For decades, Red Hook was little more than a wasteland with a view. So it’s perhaps no surprise that to Mayor Giuliani, this battered waterfront neighborhood offered what looked like the perfect site for the East Coast’s largest waste-transfer station, to handle the mountains of garbage the city will have to relocate after the closing of Fresh Kills in 2001.
When he unveiled the plan in December 1998, the last thing the mayor expected was a smart, dogged, furious campaign by residents and local officials. Retired longshoremen, families from the projects, business owners, and community leaders forged a coalition with other waterfront groups fighting City Hall. They used every weapon in the activists’ arsenal, from legal challenges to leafleting, lobbying, and picketing. They demonstrated by the busload.
And they won. In May, seventeen months after the plan was announced, the administration dropped it.
That’s when Red Hook’s latest troubles began.
In victory, Red Hook threw a big party aboard the Hudson Waterfront Museum, a converted barge that sits at the bottom of Conover Street. As the sun slid slowly behind the Statue of Liberty, setting a brilliant fire in the windows of the old redbrick warehouses all around, officials, community leaders, and local activists praised one another for their tireless campaign. People cheered, wept, embraced. Finally, the ebullient city councilman Angel Rodriguez – one of the leading opponents of the mayor’s plan – bounded back up to the mike and began to talk about Red Hook’s bright future. In particular, he talked about the future of one building: the warehouse at 480-500 Van Brunt Street. It’s a spectacular, hulking place in a prime location, on the waterfront directly across from the Statue of Liberty.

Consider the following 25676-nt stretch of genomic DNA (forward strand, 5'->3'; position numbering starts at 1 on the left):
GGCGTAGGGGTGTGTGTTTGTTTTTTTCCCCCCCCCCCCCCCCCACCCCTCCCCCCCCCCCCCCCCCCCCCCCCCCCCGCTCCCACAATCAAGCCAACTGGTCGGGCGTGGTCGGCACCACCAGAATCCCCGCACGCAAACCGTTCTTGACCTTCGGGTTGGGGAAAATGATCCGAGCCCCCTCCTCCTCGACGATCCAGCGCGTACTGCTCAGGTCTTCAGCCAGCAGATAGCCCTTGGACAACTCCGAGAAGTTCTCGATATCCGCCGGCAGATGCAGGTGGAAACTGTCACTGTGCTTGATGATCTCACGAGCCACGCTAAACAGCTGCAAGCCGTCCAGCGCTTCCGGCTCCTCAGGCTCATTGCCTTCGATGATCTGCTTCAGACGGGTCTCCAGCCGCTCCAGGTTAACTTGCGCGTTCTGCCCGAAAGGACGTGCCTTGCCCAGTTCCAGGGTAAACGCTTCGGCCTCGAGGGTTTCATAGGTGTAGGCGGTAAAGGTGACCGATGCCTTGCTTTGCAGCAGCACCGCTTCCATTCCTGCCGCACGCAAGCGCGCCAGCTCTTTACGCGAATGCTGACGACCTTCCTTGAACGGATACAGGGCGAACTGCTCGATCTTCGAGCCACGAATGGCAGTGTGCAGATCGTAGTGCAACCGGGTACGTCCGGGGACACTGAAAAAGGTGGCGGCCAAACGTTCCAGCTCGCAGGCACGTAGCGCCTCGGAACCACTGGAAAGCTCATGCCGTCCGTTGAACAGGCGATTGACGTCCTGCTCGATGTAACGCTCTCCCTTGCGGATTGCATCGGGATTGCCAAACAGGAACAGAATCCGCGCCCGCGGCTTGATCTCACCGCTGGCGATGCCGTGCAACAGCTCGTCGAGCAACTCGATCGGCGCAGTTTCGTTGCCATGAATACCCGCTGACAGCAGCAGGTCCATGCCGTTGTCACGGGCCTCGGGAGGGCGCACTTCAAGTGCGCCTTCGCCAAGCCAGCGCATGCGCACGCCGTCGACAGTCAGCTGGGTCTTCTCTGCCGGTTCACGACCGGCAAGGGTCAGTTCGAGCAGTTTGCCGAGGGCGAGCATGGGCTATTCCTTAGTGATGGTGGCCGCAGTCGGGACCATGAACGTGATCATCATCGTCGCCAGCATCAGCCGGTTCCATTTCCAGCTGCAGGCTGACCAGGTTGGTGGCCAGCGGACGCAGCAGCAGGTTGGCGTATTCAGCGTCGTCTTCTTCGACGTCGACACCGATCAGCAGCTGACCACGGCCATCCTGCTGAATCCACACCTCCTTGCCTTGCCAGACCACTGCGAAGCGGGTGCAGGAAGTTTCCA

The city had decided to sell it to a powerful local developer, Greg O’Connell, who plans to put a Fairway supermarket branch there. The sale has to be approved by the City Council, and Rodriguez put the crowd on notice that he would block it. “I am not against Fairway,” Rodriguez said. “But the only way Red Hook can survive and prosper is by the people having access to the waterfront.” Sounds simple, but not in Red Hook, where the same people who agreed on what they don’t want on their waterfront – the transfer station – are bitterly divided about what they do want: commerce, or a mix of residential and commercial development.
“This was like a fishing village outside the law,” says painter Florence Neal. “You stayed here because you wanted your freedom.”
The celebratory mood that evening gave way visibly to tension; O’Connell, who was standing at the back, left soon after. With the real-estate boom tripling prices of homes on cobblestone streets and commercial ventures flocking to inspect once-worthless industrial buildings, the pressure is on what is essentially a small town of 11,000 inhabitants. It may look as though the coalition that came together to fight garbage is now divided over groceries, but the stakes are much higher. It’s a battle over the future of the waterfront.